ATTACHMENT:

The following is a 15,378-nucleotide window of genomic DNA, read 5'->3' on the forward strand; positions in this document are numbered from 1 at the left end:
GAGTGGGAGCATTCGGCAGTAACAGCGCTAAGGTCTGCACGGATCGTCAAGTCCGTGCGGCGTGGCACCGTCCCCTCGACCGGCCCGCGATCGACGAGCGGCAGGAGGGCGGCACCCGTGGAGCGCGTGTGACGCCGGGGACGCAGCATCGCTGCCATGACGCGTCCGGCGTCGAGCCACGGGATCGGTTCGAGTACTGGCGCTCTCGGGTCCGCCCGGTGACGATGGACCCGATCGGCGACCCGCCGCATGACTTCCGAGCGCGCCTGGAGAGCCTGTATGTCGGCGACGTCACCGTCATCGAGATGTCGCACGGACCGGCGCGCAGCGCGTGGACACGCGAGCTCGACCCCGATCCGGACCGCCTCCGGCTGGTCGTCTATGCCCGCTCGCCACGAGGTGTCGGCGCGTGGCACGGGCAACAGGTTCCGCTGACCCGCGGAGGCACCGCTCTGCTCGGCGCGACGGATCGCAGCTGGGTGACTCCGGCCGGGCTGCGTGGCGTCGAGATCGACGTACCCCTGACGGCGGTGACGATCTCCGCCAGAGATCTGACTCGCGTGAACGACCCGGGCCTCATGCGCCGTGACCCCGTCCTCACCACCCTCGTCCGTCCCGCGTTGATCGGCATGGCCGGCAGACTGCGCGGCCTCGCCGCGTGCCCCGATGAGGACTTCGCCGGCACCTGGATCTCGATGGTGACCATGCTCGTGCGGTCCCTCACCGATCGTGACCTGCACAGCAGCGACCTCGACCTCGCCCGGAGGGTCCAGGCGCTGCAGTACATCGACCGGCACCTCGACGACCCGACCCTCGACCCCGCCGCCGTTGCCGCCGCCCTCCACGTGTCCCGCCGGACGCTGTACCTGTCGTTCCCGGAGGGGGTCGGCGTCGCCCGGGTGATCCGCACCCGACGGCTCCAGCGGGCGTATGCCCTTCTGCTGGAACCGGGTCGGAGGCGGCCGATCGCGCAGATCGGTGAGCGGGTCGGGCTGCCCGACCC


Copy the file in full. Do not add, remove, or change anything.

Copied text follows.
The following is a 15,378-nucleotide window of genomic DNA, read 5'->3' on the forward strand; positions in this document are numbered from 1 at the left end:
GAGTGGGAGCATTCGGCAGTAACAGCGCTAAGGTCTGCACGGATCGTCAAGTCCGTGCGGCGTGGCACCGTCCCCTCGACCGGCCCGCGATCGACGAGCGGCAGGAGGGCGGCACCCGTGGAGCGCGTGTGACGCCGGGGACGCAGCATCGCTGCCATGACGCGTCCGGCGTCGAGCCACGGGATCGGTTCGAGTACTGGCGCTCTCGGGTCCGCCCGGTGACGATGGACCCGATCGGCGACCCGCCGCATGACTTCCGAGCGCGCCTGGAGAGCCTGTATGTCGGCGACGTCACCGTCATCGAGATGTCGCACGGACCGGCGCGCAGCGCGTGGACACGCGAGCTCGACCCCGATCCGGACCGCCTCCGGCTGGTCGTCTATGCCCGCTCGCCACGAGGTGTCGGCGCGTGGCACGGGCAACAGGTTCCGCTGACCCGCGGAGGCACCGCTCTGCTCGGCGCGACGGATCGCAGCTGGGTGACTCCGGCCGGGCTGCGTGGCGTCGAGATCGACGTACCCCTGACGGCGGTGACGATCTCCGCCAGAGATCTGACTCGCGTGAACGACCCGGGCCTCATGCGCCGTGACCCCGTCCTCACCACCCTCGTCCGTCCCGCGTTGATCGGCATGGCCGGCAGACTGCGCGGCCTCGCCGCGTGCCCCGATGAGGACTTCGCCGGCACCTGGATCTCGATGGTGACCATGCTCGTGCGGTCCCTCACCGATCGTGACCTGCACAGCAGCGACCTCGACCTCGCCCGGAGGGTCCAGGCGCTGCAGTACATCGACCGGCACCTCGACGACCCGACCCTCGACCCCGCCGCCGTTGCCGCCGCCCTCCACGTGTCCCGCCGGACGCTGTACCTGTCGTTCCCGGAGGGGGTCGGCGTCGCCCGGGTGATCCGCACCCGACGGCTCCAGCGGGCGTATGCCCTTCTGCTGGAACCGGGTCGGAGGCGGCCGATCGCGCAGATCGGTGAGCGGGTCGGGCTGCCCGACCC